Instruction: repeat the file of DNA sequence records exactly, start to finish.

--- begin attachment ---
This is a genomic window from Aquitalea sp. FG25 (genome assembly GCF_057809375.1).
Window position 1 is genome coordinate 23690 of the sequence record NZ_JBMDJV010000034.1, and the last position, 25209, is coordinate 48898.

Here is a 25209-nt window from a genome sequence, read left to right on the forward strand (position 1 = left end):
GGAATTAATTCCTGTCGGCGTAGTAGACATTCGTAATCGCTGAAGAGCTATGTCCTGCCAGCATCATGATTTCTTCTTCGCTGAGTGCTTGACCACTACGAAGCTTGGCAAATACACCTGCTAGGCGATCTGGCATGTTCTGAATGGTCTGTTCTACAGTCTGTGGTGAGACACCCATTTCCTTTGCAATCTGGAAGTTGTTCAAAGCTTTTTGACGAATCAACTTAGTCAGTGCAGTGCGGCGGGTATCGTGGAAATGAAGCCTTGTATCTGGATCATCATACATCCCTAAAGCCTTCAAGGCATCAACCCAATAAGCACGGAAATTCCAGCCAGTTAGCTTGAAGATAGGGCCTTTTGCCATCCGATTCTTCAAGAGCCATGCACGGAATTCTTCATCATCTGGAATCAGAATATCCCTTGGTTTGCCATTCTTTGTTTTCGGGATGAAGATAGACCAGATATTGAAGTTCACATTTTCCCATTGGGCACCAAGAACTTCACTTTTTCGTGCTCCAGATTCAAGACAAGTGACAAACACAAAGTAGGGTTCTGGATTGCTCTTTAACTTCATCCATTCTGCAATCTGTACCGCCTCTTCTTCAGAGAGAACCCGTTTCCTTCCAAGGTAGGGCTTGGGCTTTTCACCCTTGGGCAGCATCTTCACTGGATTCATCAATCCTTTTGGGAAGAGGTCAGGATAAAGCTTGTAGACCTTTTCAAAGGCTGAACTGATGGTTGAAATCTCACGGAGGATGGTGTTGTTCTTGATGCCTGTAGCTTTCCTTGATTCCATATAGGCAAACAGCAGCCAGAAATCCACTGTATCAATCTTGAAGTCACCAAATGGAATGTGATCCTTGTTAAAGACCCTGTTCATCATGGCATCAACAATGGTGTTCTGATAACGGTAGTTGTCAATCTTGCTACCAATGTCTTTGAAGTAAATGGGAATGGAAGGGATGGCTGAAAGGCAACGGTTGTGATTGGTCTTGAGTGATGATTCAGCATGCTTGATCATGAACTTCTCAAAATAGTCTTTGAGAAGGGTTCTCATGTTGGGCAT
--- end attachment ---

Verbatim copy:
This is a genomic window from Aquitalea sp. FG25 (genome assembly GCF_057809375.1).
Window position 1 is genome coordinate 23690 of the sequence record NZ_JBMDJV010000034.1, and the last position, 25209, is coordinate 48898.

Here is a 25209-nt window from a genome sequence, read left to right on the forward strand (position 1 = left end):
GGAATTAATTCCTGTCGGCGTAGTAGACATTCGTAATCGCTGAAGAGCTATGTCCTGCCAGCATCATGATTTCTTCTTCGCTGAGTGCTTGACCACTACGAAGCTTGGCAAATACACCTGCTAGGCGATCTGGCATGTTCTGAATGGTCTGTTCTACAGTCTGTGGTGAGACACCCATTTCCTTTGCAATCTGGAAGTTGTTCAAAGCTTTTTGACGAATCAACTTAGTCAGTGCAGTGCGGCGGGTATCGTGGAAATGAAGCCTTGTATCTGGATCATCATACATCCCTAAAGCCTTCAAGGCATCAACCCAATAAGCACGGAAATTCCAGCCAGTTAGCTTGAAGATAGGGCCTTTTGCCATCCGATTCTTCAAGAGCCATGCACGGAATTCTTCATCATCTGGAATCAGAATATCCCTTGGTTTGCCATTCTTTGTTTTCGGGATGAAGATAGACCAGATATTGAAGTTCACATTTTCCCATTGGGCACCAAGAACTTCACTTTTTCGTGCTCCAGATTCAAGACAAGTGACAAACACAAAGTAGGGTTCTGGATTGCTCTTTAACTTCATCCATTCTGCAATCTGTACCGCCTCTTCTTCAGAGAGAACCCGTTTCCTTCCAAGGTAGGGCTTGGGCTTTTCACCCTTGGGCAGCATCTTCACTGGATTCATCAATCCTTTTGGGAAGAGGTCAGGATAAAGCTTGTAGACCTTTTCAAAGGCTGAACTGATGGTTGAAATCTCACGGAGGATGGTGTTGTTCTTGATGCCTGTAGCTTTCCTTGATTCCATATAGGCAAACAGCAGCCAGAAATCCACTGTATCAATCTTGAAGTCACCAAATGGAATGTGATCCTTGTTAAAGACCCTGTTCATCATGGCATCAACAATGGTGTTCTGATAACGGTAGTTGTCAATCTTGCTACCAATGTCTTTGAAGTAAATGGGAATGGAAGGGATGGCTGAAAGGCAACGGTTGTGATTGGTCTTGAGTGATGATTCAGCATGCTTGATCATGAACTTCTCAAAATAGTCTTTGAGAAGGGTTCTCATGTTGGGCAT